One of the factors that lead to higher mortality rates amongst black mothers is the poorly conditioned hospitals and lack of standard healthcare facilities.[28] Along with having deliveries done in underdeveloped areas, situation becomes complicated when the pain dealt by patients are not taken seriously by healthcare providers. Pain heard from patients of color are underestimated by doctors compared to pain told by patients who are white[29] leading them to misdiagnose.

Many say that the education level of people affect whether or not they admit to healthcare facilities, leaning to the argument that people of color purposefully avoid hospitals compared to white counterparts[30] however, this is not the case. Even Serena Williams, a well-known athlete, was not taken seriously when she described her pain. It is true that the experiences of patients in hospital settings influence whether or not they return to healthcare facilities. Black people are less likely to admit to hospitals however those that are admitted have longer stays than white people [31]

The longer hospitalization of black patients does not improve care conditions, it makes it worse,[32] especially when treated poorly by faculty. Not a lot of minorities are admitted into hospitals and those that are receive poor conditioned treatment and care. This discrimination results in misdiagnosis and medical mistakes that lead to high death rates.

Although the Medicaid program was passed to ensure African Americans and other minorities received the healthcare treatment they deserved and to limit discrimination in hospital facilities, there still seems to be an underlying cause for the low number of black patients admitted to hospitals, like not receiving the proper dosage of medication.[33] Infant mortality rates and life expectancies of minorities are much lower than that of white people in the United States. Illnesses like cancer and heart diseases are more prevalent in minorities, which is one of the factors for the high mortality rate in the group.[34] however are not treated accordingly.

Although programs like medicaid exists to support minorities, there still seems to be a large number of people who are not insured. This financial drawback discourages people in the group to go to hospitals and doctors offices.[34]

Financial and cultural influences can impact the way patients are treated by their healthcare providers. When doctors have a bias on a patient, it can lead to the formation of stereotypes, impacting the way they view their patient's data and diagnosis, affecting the treatment plan they implement.[34]

Reverse discrimination

Reverse discrimination is a term for allegations that the member of a dominant or majority group has suffered discrimination for the benefit of a minority or historically disadvantaged group.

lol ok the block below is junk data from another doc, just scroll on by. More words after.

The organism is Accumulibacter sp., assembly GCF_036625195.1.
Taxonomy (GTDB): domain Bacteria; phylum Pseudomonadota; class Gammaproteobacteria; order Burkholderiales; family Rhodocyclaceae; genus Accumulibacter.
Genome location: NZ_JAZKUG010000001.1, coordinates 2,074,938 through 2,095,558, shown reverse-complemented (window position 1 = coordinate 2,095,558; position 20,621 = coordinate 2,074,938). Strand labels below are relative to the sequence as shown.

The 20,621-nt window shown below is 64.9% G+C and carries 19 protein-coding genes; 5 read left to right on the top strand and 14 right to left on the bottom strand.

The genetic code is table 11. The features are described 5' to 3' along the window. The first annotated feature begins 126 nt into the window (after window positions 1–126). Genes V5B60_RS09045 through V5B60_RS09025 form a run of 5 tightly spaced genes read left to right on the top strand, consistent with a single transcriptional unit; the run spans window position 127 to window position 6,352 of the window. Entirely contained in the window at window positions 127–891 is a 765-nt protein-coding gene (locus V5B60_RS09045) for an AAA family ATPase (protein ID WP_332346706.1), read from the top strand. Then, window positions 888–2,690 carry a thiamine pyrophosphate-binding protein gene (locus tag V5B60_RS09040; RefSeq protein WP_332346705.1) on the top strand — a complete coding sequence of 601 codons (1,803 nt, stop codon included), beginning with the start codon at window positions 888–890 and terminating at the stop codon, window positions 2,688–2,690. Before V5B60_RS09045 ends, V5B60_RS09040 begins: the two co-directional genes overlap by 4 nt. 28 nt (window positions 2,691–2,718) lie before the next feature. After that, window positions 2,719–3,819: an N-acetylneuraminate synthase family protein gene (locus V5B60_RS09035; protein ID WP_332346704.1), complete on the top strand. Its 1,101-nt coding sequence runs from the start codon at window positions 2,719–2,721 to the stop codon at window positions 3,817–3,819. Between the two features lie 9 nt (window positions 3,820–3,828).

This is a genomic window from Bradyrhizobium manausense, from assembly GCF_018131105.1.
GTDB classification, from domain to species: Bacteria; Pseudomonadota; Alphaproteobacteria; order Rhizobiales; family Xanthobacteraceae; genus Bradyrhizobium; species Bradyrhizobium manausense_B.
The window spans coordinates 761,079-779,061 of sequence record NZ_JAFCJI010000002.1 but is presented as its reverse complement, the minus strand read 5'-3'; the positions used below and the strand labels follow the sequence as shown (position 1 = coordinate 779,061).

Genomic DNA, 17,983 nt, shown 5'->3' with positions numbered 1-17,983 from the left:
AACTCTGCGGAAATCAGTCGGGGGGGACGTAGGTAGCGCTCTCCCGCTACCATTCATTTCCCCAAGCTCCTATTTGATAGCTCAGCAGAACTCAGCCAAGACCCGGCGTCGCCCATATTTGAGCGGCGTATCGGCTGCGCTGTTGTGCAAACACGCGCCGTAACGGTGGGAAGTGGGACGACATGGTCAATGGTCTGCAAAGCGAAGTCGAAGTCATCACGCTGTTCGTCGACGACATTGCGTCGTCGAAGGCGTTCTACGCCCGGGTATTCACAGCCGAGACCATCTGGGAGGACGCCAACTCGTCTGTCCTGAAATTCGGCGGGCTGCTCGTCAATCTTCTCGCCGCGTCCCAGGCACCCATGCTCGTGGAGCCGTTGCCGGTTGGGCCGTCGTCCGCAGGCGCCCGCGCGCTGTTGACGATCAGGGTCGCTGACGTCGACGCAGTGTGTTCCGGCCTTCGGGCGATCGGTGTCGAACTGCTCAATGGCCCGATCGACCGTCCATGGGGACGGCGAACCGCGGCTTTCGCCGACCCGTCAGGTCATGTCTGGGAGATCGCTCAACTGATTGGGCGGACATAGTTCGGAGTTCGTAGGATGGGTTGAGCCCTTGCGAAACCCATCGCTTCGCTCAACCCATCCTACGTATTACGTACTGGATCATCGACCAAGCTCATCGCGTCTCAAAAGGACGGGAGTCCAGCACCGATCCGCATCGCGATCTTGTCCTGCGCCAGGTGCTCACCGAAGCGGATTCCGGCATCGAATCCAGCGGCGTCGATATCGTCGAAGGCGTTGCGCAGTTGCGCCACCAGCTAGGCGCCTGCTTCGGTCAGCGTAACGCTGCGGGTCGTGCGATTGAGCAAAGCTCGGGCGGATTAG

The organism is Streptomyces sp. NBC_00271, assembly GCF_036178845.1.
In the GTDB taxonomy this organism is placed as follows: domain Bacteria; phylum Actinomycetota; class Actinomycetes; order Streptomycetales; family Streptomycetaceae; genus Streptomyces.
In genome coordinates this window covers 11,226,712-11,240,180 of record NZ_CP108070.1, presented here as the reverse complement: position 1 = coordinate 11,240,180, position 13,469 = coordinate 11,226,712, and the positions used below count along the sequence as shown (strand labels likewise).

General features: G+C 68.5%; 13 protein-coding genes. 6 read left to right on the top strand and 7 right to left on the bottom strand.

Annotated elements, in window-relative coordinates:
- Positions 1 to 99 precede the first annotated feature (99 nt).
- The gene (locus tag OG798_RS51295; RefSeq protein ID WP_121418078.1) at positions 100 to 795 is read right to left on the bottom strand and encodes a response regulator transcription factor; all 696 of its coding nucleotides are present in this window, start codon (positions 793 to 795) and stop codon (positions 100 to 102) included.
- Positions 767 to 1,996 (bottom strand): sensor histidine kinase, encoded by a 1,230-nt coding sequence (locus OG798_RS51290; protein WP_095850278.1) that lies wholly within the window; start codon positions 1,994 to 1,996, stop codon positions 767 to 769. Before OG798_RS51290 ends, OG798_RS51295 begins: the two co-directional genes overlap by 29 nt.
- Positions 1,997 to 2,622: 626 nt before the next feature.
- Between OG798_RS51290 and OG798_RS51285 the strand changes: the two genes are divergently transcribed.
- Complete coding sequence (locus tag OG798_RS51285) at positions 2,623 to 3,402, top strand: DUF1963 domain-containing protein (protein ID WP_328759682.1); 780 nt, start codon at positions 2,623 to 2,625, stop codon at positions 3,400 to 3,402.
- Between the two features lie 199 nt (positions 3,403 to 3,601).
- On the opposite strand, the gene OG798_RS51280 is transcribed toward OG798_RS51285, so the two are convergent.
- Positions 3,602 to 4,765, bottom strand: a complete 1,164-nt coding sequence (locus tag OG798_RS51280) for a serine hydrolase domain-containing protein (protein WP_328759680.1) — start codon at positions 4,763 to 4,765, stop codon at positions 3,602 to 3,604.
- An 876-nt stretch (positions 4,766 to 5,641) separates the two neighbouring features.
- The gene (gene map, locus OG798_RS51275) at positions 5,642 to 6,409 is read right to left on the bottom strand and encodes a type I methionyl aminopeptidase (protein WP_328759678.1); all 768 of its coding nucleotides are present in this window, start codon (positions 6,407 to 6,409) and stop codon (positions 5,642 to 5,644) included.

United States

In the United States, courts have upheld race-conscious policies when they are used to promote a diverse work or educational environment.[35][36] Some critics have described those policies as discriminating against white people. In response to arguments that such policies (e.g. affirmative action) constitute discrimination against whites, sociologists note that the purpose of these policies is to level the playing field to counteract discrimination.[37][38]


A 2016 poll found that 38% of US citizens thought that Whites faced a lot of discrimination. Among Democrats, 29% thought there was some discrimination against Whites in the United States, while 49% of Republicans thought the same.[39] Similarly, another poll conducted earlier in the year found that 41% of US citizens believed there was "widespread" discrimination against whites.[40] There is evidence that some people are motivated to believe they are the victims of reverse discrimination because the belief bolsters their self-esteem.[41]


In the United States, Title VII of the Civil Rights Act of 1964 prohibits all racial discrimination based on race.[42] Although some courts have taken the position that a white person must meet a heightened standard of proof to prove a reverse-discrimination claim, the U.S. Equal Employment Opportunity Commission (EEOC) applies the same standard to all claims of racial discrimination without regard to the victim's race.[42]

See also


  1. ^ a b c "A fascinating map of the world's most and least racially tolerant countries". Washington Post. Retrieved 2017-08-16.
  2. ^ Riach, P. A.; Rich, J. (November 2002). "Field Experiments of Discrimination in the Market Place". The Economic Journal. 112 (483): F480–F518. CiteSeerX doi:10.1111/1468-0297.00080. Controlled experiments, using matched pairs of bogus transactors, to test for discrimination in the marketplace have been conducted for over 30 years, and have extended across 10 countries. Significant, persistent and pervasive levels of discrimination have been found against non-whites and women in labour, housing and product markets.
  3. ^ CNN, Huizhong Wu. "African students hospitalized in roving mob attacks in India". CNN. Retrieved 2 April 2017.
  4. ^ "India Is Racist, And Happy About It". Outlook. India. 29 June 2009.